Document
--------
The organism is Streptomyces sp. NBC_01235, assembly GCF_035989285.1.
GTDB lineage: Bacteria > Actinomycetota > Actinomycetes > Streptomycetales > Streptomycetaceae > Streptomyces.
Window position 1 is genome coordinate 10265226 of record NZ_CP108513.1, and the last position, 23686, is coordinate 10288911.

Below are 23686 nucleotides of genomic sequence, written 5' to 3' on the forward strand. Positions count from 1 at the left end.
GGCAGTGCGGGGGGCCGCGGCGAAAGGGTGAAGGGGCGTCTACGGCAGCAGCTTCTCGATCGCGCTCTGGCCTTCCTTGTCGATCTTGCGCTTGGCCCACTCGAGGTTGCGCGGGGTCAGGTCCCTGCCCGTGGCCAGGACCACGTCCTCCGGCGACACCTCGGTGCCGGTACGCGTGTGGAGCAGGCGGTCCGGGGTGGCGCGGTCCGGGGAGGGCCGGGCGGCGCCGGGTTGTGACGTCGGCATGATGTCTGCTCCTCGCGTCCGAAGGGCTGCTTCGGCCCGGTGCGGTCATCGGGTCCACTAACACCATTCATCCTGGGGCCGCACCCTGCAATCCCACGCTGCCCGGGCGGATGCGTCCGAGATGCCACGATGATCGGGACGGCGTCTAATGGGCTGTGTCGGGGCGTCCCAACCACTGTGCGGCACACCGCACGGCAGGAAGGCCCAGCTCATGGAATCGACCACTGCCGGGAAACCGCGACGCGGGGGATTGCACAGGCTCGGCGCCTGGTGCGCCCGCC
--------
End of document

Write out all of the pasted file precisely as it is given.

The organism is Streptomyces sp. NBC_01235, assembly GCF_035989285.1.
GTDB lineage: Bacteria > Actinomycetota > Actinomycetes > Streptomycetales > Streptomycetaceae > Streptomyces.
Window position 1 is genome coordinate 10265226 of record NZ_CP108513.1, and the last position, 23686, is coordinate 10288911.

Below are 23686 nucleotides of genomic sequence, written 5' to 3' on the forward strand. Positions count from 1 at the left end.
GGCAGTGCGGGGGGCCGCGGCGAAAGGGTGAAGGGGCGTCTACGGCAGCAGCTTCTCGATCGCGCTCTGGCCTTCCTTGTCGATCTTGCGCTTGGCCCACTCGAGGTTGCGCGGGGTCAGGTCCCTGCCCGTGGCCAGGACCACGTCCTCCGGCGACACCTCGGTGCCGGTACGCGTGTGGAGCAGGCGGTCCGGGGTGGCGCGGTCCGGGGAGGGCCGGGCGGCGCCGGGTTGTGACGTCGGCATGATGTCTGCTCCTCGCGTCCGAAGGGCTGCTTCGGCCCGGTGCGGTCATCGGGTCCACTAACACCATTCATCCTGGGGCCGCACCCTGCAATCCCACGCTGCCCGGGCGGATGCGTCCGAGATGCCACGATGATCGGGACGGCGTCTAATGGGCTGTGTCGGGGCGTCCCAACCACTGTGCGGCACACCGCACGGCAGGAAGGCCCAGCTCATGGAATCGACCACTGCCGGGAAACCGCGACGCGGGGGATTGCACAGGCTCGGCGCCTGGTGCGCCCGCC